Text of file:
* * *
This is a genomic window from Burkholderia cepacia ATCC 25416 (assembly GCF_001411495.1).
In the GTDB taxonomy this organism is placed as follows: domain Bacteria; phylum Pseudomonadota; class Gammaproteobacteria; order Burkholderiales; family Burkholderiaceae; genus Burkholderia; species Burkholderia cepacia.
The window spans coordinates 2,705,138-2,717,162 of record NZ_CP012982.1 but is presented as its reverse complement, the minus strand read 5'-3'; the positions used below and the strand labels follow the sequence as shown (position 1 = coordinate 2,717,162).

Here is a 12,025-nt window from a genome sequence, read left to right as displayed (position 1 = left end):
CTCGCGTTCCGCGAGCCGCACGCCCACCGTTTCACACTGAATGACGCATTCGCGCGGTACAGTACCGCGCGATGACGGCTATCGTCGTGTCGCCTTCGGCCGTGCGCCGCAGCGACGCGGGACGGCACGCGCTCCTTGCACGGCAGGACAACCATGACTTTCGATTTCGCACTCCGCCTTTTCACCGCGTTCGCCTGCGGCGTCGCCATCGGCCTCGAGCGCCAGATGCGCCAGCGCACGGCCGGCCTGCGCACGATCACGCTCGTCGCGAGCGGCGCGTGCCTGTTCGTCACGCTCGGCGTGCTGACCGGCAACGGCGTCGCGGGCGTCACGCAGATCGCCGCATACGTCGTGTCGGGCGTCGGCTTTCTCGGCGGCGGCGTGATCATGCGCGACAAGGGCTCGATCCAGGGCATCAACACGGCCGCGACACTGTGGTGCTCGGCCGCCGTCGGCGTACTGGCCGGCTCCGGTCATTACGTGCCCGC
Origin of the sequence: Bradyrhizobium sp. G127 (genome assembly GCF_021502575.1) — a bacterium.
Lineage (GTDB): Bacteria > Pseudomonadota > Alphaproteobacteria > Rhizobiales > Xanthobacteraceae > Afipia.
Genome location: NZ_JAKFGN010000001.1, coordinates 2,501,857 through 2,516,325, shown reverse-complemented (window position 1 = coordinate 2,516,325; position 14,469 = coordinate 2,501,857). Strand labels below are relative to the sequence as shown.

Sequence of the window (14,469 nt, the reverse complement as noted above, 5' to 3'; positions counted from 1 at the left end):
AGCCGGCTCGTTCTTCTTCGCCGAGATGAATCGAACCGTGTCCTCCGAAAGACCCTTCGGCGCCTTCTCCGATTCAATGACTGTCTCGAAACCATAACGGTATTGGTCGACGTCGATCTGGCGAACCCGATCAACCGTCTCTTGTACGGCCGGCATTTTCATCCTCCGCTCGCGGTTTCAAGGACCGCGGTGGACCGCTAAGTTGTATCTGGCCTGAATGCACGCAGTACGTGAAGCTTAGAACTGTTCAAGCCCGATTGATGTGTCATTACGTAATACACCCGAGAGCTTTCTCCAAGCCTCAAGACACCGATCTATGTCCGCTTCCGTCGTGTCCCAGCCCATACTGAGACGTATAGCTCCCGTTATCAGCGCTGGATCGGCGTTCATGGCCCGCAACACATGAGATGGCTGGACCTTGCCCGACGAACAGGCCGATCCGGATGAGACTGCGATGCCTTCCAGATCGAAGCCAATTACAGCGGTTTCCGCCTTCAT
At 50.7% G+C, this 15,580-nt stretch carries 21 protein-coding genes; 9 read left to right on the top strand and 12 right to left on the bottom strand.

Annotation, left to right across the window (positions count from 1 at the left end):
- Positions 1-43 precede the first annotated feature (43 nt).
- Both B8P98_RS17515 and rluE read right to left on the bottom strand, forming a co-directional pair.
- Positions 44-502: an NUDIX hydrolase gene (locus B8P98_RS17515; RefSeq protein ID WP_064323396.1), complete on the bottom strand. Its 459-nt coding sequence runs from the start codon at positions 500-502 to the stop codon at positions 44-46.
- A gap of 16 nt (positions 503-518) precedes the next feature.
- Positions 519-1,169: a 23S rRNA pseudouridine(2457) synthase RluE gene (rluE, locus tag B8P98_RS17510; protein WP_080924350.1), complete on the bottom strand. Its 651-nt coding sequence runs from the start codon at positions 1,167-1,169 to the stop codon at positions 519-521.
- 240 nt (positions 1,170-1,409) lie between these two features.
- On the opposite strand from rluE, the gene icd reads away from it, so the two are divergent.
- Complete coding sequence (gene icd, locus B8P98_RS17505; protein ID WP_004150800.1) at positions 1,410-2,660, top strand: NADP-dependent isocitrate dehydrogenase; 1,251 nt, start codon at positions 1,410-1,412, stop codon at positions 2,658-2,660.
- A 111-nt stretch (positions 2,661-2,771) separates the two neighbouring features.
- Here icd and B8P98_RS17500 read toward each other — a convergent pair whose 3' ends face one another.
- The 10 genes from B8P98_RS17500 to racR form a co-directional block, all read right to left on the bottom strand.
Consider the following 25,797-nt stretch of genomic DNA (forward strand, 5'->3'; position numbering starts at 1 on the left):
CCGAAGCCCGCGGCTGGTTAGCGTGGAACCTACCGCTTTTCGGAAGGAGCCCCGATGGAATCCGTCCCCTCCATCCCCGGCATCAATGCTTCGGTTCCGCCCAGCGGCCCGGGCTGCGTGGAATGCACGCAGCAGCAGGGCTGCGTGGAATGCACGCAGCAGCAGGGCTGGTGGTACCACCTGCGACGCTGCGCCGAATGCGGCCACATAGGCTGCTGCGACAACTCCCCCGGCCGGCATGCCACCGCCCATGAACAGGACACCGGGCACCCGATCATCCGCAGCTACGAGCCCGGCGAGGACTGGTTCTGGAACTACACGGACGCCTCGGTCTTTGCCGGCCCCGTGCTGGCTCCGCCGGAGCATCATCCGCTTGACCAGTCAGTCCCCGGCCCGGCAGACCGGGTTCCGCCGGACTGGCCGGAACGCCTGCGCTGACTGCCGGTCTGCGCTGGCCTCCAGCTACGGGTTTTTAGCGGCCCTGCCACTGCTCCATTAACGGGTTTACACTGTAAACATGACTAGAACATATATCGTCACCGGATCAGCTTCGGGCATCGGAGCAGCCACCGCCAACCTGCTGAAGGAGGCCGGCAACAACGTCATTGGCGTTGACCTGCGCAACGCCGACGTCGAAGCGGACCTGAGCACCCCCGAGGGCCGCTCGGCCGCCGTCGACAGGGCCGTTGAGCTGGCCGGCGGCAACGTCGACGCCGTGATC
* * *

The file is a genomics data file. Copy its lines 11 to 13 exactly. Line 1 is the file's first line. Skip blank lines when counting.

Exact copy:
At 50.7% G+C, this 15,580-nt stretch carries 21 protein-coding genes; 9 read left to right on the top strand and 12 right to left on the bottom strand.

Annotation, left to right across the window (positions count from 1 at the left end):
- Positions 1-43 precede the first annotated feature (43 nt).